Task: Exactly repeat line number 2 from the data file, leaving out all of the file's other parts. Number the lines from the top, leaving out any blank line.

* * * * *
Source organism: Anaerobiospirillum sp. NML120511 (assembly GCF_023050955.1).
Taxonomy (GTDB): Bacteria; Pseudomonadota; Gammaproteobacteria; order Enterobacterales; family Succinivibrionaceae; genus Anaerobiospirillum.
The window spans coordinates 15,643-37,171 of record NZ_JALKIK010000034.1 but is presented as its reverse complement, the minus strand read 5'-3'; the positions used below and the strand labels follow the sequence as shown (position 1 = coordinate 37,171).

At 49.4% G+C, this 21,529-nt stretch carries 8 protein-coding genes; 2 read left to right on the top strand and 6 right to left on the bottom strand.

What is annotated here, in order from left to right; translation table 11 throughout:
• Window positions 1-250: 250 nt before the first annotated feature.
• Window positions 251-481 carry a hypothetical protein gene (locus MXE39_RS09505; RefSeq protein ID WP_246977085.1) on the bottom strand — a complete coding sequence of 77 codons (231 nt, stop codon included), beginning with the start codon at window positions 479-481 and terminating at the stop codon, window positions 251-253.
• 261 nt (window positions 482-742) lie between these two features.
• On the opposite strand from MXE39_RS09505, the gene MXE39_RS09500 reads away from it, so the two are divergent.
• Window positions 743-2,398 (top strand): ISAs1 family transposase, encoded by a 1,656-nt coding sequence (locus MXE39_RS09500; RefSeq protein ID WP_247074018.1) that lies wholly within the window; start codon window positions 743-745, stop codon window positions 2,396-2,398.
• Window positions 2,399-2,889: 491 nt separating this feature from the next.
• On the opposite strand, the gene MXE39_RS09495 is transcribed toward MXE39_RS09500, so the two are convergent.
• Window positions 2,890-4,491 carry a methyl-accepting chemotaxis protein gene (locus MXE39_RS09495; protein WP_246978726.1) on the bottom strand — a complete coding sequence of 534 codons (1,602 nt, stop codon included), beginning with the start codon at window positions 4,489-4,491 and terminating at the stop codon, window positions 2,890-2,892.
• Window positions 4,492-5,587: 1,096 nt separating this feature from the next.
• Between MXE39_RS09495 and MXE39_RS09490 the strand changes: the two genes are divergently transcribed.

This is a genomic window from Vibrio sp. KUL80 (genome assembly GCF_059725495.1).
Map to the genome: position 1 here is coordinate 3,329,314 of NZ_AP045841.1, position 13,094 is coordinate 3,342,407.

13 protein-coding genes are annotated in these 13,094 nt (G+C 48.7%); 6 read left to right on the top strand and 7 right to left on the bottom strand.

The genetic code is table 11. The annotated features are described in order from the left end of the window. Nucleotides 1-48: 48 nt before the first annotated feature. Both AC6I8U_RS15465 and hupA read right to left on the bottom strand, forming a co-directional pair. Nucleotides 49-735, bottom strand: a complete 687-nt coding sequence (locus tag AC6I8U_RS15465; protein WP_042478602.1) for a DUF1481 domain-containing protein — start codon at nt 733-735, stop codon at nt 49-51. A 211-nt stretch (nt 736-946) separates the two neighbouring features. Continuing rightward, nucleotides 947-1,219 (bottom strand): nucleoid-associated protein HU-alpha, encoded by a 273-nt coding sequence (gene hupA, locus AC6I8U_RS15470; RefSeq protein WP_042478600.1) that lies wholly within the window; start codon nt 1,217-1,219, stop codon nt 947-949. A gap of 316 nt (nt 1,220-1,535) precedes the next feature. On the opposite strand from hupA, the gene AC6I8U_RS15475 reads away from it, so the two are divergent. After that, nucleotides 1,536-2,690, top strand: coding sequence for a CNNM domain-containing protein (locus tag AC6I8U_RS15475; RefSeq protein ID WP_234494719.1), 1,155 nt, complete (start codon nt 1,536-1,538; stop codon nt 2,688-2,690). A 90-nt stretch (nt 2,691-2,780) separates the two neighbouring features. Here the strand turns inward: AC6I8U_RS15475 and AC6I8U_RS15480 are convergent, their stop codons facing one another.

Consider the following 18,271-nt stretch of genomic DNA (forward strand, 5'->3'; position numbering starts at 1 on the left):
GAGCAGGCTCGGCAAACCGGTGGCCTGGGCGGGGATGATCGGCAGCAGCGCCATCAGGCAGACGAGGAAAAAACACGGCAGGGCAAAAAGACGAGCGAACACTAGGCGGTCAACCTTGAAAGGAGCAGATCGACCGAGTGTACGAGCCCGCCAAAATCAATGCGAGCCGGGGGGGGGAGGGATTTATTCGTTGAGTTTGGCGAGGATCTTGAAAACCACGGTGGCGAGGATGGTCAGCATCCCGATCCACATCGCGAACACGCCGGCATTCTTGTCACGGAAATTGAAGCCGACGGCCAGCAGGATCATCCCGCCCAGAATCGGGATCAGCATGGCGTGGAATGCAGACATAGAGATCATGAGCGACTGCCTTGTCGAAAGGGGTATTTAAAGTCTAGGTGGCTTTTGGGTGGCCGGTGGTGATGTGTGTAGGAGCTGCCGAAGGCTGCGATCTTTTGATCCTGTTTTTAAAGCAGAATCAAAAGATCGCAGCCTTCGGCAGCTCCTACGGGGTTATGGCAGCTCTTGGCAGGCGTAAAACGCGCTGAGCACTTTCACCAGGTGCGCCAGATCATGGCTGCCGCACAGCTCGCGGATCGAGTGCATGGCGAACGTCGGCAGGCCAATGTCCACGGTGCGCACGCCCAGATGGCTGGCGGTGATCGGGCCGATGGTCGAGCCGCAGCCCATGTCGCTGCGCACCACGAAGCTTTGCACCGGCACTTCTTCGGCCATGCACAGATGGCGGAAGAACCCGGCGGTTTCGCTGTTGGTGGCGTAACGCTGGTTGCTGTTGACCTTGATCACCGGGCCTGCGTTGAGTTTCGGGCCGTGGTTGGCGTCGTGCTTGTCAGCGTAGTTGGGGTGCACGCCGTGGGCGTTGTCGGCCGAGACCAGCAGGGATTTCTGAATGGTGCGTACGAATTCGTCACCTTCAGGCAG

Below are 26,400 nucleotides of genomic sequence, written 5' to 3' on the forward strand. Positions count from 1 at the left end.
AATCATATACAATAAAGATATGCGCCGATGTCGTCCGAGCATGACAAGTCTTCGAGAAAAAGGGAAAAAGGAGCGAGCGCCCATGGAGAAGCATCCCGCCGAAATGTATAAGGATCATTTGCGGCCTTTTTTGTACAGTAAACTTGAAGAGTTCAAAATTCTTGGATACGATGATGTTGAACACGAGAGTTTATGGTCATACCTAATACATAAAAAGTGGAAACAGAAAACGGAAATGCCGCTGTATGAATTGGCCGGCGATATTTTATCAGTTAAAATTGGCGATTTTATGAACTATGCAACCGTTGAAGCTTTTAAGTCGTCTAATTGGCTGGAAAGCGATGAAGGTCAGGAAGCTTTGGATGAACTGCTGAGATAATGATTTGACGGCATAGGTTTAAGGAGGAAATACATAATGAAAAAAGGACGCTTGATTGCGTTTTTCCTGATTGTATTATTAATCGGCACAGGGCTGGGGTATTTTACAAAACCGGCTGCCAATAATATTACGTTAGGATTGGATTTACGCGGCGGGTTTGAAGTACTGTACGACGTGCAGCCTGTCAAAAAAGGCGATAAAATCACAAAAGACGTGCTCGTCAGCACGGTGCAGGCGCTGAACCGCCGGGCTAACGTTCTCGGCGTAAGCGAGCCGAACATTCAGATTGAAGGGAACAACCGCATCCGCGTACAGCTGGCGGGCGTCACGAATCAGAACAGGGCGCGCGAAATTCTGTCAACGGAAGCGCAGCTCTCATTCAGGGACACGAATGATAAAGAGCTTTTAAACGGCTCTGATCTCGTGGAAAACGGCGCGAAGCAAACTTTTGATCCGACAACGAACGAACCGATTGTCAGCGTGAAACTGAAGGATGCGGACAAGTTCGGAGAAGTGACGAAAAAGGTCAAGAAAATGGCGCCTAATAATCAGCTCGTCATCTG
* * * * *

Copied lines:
Taxonomy (GTDB): Bacteria; Pseudomonadota; Gammaproteobacteria; order Enterobacterales; family Succinivibrionaceae; genus Anaerobiospirillum.